Clutch Cafe sits on the corner of Great Portland and Riding House Streets in Central London. It’s an excellent spot for anyone with an appreciation of Americana, premium Japanese brands, or just a decent cup of joe.
All this came to halt though (along with pretty much every other store) with the sudden hiatus of bricks and mortar retail a couple of months ago, when large scale lockdowns came into effect and governments ordered non-essential businesses to shutter in order to reduce the spread of coronavirus.
For the time being, the days of roaming stores like Clutch Cafe, San Francisco’s Self Edge or Seattle’s Division Road to seek out the next workwear gem or just to soak up the vibe are on hold—but for how long? And how will our friends navigate the ‘new normal’ without compromising on the spaces they’ve so carefully designed to inspire our love of heritage?
In the coming weeks, many businesses across Europe, including clothes stores, are poised to slowly and steadily reopen, and a number of states in the US aren’t far behind that timeline.
Some retailers have explicitly laid out their new safety measures while others are staying quiet. But if the language of government-issued guidance has taught us anything these past few months, it’s that clear and direct messaging prevails.
Safety Measures and Digital Strategies
In addition to implementing disinfecting practices and social distancing among its employees, Division Road has used the closure of its Seattle location as an opportunity to install a Commercial Air Purification System, laying out the science behind its decision in an announcement to reassure customers of its effectiveness.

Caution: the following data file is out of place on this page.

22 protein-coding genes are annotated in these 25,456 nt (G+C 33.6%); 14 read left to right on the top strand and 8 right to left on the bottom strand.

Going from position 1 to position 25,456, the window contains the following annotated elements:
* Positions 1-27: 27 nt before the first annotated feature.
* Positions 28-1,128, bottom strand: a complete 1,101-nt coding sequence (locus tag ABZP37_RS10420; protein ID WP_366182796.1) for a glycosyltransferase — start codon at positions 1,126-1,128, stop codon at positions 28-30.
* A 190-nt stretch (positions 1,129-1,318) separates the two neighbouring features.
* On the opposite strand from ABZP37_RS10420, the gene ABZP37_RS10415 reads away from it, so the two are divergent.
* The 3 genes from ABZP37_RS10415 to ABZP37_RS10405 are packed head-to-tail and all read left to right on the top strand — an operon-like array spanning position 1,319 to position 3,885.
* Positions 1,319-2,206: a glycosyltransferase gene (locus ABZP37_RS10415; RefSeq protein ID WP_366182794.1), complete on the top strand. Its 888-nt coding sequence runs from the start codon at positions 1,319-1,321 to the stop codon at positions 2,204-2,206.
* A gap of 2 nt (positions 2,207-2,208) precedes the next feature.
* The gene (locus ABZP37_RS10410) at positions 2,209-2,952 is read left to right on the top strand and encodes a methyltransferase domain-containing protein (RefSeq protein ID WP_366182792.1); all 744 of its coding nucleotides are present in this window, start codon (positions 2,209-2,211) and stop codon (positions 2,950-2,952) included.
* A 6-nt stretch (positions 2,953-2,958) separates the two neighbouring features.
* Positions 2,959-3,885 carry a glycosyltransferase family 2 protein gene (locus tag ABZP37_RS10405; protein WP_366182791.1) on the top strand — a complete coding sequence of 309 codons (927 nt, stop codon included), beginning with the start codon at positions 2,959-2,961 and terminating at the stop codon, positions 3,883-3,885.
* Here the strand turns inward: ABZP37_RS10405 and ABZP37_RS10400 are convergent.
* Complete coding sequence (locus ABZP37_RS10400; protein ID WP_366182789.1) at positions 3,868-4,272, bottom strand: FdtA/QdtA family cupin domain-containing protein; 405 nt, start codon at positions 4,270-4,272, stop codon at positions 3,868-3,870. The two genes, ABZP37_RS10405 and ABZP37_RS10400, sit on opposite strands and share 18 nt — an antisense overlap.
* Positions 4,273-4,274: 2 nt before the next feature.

The brand has also come up with a strategy to reopen its store (in accordance with Washington state timelines) on a by-appointment basis: “we will provide an elevated, personalized shopping experience for each appointment.” Done right, a personalized shopping program is an excellent method to establish a loyal selection of customers and often yields higher transaction values, but it’s unlikely to account for the losses of not having the doors open to everyone.
Corridor NYC’s Dan Snyder agrees—“we’d definitely consider it but I don’t think it’d do very well. The beauty of having a store is that people see beautiful clothes in the window and can just stop in. I feel that most people are comfortable shopping online and I doubt there’d be sufficient demand to warrant keeping the store open.”
During this period of downtime, Dan says, the shop has been focusing on upping its online presence in order to offer an in-store experience digitally, which has seen a positive response from customers.
But digital sales have a hard time measuring up to those in person. Last year, First Insight reported that of all shoppers surveyed, 71% spent more than $50 in a single in-store purchase compared to 51% who spent over the same threshold online.
It’s the same for Clutch Cafe, too. Store manager Ben Chamberlain maintains that offering a personalized and interactive experience is where it’s at. “Being able to move that community online is difficult, but through providing some live Instagram streams for new items coming in-store, answering questions and giving sizing and fit advice one day a week, I think we are reaching out to our customers and followers, giving them the feeling of being at the store and interacting with us… it allows the customer to feel connected to us through these difficult times”.